Rather than a planisphere, I’d go with S&T’s Pocket Sky Atlas.
They perform totally different, almost non-overlapping jobs.
A planisphere shows the constellations and possibly a smattering of the brightest deep-sky objects in very little detail, but is ideal for telling you exactly which parts of the sky will be visible at any season and time of night.
A star atlas shows the sky in considerable detail, displaying far more stars than any planisphere as well as hundreds or thousands of deep-sky objects. But it doesn't help tell you what's visible when, nor help in orienting the sky to the horizon.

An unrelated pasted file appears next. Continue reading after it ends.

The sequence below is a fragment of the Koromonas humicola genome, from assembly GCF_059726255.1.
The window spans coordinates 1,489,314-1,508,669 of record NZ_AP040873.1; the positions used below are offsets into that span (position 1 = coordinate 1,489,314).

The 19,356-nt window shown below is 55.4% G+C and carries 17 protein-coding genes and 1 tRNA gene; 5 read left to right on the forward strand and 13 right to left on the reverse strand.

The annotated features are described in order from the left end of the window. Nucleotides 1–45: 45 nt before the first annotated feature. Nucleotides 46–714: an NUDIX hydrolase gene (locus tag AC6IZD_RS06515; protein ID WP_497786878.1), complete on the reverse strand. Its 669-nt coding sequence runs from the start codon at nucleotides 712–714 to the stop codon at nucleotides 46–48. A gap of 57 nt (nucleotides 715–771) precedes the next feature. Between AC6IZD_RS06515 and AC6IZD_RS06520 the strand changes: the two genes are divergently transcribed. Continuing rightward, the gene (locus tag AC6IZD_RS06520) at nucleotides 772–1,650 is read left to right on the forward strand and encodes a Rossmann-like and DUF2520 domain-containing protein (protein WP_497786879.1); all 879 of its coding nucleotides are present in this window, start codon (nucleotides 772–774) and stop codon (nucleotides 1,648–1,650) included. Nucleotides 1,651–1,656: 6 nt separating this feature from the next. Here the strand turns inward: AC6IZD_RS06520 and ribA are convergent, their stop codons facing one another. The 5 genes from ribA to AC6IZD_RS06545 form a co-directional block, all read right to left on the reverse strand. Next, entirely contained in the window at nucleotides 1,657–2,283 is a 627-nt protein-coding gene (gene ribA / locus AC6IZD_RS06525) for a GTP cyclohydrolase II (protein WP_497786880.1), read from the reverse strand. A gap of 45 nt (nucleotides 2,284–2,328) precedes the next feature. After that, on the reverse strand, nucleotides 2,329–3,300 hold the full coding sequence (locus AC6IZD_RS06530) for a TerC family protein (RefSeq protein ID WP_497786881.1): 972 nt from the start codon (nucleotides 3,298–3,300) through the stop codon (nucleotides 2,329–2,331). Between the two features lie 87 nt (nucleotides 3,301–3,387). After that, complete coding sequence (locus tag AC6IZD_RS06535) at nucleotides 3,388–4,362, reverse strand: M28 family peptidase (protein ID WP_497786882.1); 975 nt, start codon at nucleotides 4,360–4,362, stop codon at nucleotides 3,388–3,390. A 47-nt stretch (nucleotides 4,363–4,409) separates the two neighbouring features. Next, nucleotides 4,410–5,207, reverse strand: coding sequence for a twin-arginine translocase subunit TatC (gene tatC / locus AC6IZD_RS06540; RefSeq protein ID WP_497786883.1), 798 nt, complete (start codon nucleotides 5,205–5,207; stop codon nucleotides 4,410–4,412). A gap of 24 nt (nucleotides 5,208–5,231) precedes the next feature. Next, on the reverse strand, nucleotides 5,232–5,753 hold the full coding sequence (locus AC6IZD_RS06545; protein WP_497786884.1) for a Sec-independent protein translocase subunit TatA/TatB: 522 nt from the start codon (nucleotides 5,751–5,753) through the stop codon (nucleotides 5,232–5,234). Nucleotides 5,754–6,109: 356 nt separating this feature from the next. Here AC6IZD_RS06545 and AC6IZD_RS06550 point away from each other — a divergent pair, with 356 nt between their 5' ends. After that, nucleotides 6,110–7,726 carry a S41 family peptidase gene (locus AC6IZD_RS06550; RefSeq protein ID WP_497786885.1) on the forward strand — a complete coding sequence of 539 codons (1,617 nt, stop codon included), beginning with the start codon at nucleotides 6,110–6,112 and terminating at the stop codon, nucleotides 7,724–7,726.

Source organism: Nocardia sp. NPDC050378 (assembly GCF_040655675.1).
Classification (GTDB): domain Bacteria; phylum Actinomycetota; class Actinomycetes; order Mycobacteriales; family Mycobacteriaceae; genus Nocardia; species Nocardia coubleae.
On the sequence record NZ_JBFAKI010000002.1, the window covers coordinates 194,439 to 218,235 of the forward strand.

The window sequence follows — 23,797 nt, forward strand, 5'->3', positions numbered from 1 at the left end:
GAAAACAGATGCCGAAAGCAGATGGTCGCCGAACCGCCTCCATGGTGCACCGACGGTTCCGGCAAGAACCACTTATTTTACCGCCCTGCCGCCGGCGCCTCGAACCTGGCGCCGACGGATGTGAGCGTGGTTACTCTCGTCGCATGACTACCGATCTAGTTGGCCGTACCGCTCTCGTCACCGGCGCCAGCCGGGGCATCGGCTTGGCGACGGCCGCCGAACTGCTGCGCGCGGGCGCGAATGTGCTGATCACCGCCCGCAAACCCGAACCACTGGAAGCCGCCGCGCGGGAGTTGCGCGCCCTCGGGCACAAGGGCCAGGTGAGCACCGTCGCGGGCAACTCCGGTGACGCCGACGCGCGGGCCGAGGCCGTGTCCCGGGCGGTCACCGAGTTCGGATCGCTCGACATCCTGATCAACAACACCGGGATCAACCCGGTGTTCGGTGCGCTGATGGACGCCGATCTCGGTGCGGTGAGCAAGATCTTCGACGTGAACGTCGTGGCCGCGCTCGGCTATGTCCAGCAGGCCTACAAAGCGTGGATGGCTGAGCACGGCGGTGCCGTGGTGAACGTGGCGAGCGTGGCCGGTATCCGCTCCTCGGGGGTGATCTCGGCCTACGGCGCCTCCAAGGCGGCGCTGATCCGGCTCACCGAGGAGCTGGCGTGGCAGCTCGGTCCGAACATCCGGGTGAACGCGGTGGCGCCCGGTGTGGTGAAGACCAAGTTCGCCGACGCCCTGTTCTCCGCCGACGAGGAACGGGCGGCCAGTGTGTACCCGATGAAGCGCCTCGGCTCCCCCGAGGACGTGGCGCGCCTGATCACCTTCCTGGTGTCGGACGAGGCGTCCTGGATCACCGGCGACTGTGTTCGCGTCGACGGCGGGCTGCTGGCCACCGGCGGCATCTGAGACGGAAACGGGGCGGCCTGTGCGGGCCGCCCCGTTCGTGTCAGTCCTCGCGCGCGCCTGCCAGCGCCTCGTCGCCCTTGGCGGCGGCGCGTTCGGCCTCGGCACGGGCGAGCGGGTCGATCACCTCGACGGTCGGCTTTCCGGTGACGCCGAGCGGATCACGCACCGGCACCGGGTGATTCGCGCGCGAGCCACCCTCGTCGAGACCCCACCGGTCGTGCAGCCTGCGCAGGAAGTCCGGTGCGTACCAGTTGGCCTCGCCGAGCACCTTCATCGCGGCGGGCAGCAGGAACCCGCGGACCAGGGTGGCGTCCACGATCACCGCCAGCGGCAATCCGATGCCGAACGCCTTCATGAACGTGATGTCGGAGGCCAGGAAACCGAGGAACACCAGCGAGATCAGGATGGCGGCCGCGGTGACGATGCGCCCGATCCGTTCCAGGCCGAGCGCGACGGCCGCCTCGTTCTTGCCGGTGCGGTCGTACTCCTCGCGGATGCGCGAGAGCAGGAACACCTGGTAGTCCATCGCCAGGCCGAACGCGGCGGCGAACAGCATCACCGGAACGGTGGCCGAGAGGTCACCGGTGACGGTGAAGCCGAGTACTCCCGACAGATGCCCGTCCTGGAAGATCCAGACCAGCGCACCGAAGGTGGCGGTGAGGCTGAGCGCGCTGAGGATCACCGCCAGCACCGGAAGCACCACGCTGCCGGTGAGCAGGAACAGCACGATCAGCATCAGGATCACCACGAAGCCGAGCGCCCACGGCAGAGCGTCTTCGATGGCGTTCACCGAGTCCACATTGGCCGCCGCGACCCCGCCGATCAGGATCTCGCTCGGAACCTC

I agree that the Pocket Sky Atlas is the overall best choice of star atlas for most beginners -- and many other people as well! But I could easily name and defend ten other plausible choices. Don't get me started!
Sky Safari Plus can do more than all existing print star atlases combined, as well as all planispheres and astrolabes combined. But it's not nearly as pretty -- especially compared to an astrolabe.
In case you're curious, an astrolabe is neither more nor less than a planisphere, but realized in metal rather than plastic and cardboard.